Alan Fri, Sep 8th 2017 @ 1:51pm

Hopeful one, shortly after listening to these programmes a year ago I was in an airport and saw a woman, other genders are probably no better, walking through a busy airport terminal fumbling for something in her "tote" style bag. Not only was she walking so slowly that people were bumping into her but she didn't seem to be able to find what she was looking for. If she had stopped for ten seconds she would have found it and made up that time on the remainder of her journey! That sold the argument for me.

Mary Cecilia AVFTFS Fri, Sep 8th 2017 @ 8:44am

Brilliant blog, thank you. I'm going to put this on my wall, although I do like a bit of multi-tasking.

Alan Fri, Sep 8th 2017 @ 1:53pm

If anyone suggests multi-tasking to me I just hold up my hands and claim that it is not possible for men.

Jul Fri, Sep 8th 2017 @ 8:52am

This is a wake up call for me Alan. When I worked I used to walk around a lake most days, a small lake; some days I was so busy and stressed , I didn't get to walk round it i.e have my short lunch break until 3/4pm. But that walk in rain, wind etc most days, kept me sane I do believe. However the stress at work continued into the evening and night and I suffered with insomnia and anxiety. I am still like this even though I don't work full time these days. I have concluded that it's personality, genes, upbringing, life experience, all sots of things which make me like this, not the actual stress during the day. Others would see my life as a doddle and even my working life which I found so difficult would be stress free for some. I did multi task at work and still do. I know many men do this too, it's not just a female thing. When ones mind is all of a flutter, multi tasking comes naturally as one flits from one thought/ task to another. It may be inefficient and I'll have to re think my habits of a lifetime now:). I liked your points about efficiency at work. I am convinced many use emails as a way of showing they are busy, when in fact vast swathes of the day are spent sending and answering emails which needn't be sent or answered. I would even suggest that the workforce could be almost doubled were sensible time management imposed on each employee and employer. Really helpful and interesting blog Alan. Jul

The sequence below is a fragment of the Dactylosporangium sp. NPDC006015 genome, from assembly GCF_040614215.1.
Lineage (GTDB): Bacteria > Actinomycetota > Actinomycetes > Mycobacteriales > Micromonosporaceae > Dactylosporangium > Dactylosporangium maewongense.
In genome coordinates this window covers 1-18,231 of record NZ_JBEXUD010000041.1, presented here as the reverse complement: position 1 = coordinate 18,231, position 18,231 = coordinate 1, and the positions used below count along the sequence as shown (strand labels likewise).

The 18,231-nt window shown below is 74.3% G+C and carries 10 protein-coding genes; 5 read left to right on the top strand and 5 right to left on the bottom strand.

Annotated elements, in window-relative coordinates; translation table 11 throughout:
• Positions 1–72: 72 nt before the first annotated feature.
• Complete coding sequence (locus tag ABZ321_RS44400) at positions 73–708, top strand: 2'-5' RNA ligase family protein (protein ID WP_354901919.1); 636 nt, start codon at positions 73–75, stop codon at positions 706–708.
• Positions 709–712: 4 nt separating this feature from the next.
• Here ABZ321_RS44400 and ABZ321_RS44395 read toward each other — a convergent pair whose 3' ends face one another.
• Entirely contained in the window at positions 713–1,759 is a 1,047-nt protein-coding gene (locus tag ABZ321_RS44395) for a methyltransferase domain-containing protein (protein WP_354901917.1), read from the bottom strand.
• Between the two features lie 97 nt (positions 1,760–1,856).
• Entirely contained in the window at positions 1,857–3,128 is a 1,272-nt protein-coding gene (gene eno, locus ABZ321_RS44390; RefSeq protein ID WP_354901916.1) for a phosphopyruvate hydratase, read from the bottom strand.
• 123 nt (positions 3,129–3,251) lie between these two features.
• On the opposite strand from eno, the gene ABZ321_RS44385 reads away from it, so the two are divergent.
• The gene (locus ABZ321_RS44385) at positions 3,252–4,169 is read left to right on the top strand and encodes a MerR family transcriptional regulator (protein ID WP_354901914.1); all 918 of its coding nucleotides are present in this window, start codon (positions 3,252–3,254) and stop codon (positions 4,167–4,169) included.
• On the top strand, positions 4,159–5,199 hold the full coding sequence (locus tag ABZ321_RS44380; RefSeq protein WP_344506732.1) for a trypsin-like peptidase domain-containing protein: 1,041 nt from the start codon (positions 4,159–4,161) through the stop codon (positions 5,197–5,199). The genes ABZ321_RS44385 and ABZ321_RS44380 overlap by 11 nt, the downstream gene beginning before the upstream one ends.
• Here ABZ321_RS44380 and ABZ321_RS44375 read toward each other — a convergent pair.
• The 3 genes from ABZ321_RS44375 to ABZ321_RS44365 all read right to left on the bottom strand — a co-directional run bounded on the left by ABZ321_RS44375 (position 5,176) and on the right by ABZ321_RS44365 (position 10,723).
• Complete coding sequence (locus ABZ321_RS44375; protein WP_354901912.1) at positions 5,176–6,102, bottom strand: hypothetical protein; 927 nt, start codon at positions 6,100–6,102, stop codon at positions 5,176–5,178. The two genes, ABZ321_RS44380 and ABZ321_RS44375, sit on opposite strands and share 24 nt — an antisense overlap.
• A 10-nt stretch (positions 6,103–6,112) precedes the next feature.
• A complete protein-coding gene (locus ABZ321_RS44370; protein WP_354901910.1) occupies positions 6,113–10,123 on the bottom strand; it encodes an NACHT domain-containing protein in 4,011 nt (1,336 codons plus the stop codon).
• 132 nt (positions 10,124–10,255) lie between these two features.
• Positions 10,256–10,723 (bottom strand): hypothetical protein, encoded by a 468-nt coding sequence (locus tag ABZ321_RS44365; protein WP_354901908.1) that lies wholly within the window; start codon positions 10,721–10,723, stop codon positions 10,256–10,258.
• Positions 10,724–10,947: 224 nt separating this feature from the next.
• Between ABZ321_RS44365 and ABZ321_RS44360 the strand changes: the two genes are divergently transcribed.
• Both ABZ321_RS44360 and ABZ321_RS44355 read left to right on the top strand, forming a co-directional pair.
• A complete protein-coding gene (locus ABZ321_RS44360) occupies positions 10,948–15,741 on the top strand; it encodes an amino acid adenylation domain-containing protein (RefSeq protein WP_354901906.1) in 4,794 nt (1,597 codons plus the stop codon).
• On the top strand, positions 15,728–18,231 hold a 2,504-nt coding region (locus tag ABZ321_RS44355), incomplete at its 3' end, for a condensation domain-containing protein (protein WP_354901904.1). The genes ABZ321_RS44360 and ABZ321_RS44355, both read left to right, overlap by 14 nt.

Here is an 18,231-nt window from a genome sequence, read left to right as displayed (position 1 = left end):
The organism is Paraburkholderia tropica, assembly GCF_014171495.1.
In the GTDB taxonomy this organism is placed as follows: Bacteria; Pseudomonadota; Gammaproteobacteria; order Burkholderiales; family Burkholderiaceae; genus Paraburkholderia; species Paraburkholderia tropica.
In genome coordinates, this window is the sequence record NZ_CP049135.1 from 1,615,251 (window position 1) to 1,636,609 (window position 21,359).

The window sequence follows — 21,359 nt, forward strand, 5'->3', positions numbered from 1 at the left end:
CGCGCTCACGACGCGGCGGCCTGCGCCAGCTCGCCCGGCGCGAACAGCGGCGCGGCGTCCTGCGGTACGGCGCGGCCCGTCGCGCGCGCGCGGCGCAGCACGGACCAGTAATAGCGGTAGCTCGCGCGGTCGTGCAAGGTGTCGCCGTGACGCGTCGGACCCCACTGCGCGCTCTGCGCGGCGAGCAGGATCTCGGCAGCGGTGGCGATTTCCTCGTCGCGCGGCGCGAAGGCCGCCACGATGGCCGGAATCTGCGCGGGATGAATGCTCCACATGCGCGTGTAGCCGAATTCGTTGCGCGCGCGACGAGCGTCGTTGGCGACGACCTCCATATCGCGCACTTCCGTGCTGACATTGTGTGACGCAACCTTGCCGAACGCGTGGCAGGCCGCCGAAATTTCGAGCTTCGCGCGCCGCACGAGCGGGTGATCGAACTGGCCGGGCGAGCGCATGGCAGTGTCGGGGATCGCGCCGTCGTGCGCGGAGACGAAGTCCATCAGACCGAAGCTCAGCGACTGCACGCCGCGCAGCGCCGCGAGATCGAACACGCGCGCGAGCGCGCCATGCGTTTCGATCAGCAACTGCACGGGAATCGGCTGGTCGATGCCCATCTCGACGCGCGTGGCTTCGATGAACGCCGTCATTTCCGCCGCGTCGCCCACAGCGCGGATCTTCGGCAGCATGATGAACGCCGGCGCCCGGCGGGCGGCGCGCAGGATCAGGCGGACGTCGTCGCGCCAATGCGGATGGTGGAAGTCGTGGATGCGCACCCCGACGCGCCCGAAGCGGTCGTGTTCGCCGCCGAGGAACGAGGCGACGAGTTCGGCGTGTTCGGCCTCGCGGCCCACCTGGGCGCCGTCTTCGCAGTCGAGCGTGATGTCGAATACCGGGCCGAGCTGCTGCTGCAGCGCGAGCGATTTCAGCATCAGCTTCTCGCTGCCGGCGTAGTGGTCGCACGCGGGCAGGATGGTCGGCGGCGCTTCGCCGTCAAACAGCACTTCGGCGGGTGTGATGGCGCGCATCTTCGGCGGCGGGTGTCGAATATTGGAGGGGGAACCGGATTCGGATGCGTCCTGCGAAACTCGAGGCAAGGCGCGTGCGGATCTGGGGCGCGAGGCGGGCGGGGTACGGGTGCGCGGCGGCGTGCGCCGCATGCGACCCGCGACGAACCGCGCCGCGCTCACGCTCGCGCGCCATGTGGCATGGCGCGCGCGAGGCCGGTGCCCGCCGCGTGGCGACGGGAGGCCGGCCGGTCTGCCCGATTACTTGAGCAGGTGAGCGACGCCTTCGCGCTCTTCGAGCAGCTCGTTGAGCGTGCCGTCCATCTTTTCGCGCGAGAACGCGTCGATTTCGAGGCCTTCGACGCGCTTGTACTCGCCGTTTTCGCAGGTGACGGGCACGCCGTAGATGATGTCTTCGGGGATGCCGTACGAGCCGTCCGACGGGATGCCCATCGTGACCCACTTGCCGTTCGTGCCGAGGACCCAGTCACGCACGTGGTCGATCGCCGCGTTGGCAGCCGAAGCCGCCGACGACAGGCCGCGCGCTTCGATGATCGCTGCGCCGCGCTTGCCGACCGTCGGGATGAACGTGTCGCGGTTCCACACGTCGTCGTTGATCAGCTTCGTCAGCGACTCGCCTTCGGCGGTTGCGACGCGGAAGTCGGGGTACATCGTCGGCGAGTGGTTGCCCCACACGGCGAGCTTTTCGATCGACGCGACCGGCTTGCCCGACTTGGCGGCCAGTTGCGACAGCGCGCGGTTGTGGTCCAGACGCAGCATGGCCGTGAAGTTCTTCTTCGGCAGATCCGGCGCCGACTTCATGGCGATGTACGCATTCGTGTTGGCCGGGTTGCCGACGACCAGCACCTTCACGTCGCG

Leah Fri, Sep 8th 2017 @ 11:39am

Jul, It is interesting when you say that something that stresses you another may not find stressful and vice versa. People used to say it is not rocket science when I would get worried or stressed about something, but it was real tome. People say to me that they would love a bookshop as they could read books all day- as you know that's what I do all day!! I think it is knowing yourself and what you can cope with. I can do public speaking but I can't drive a car. I can write a blog but cooking for guests stresses me, . Your comment has made me remember to be patient with myself when I am stressed. Leah x Alan , thanks for your blog it has made think about some of the ideas.

Alan Fri, Sep 8th 2017 @ 2:01pm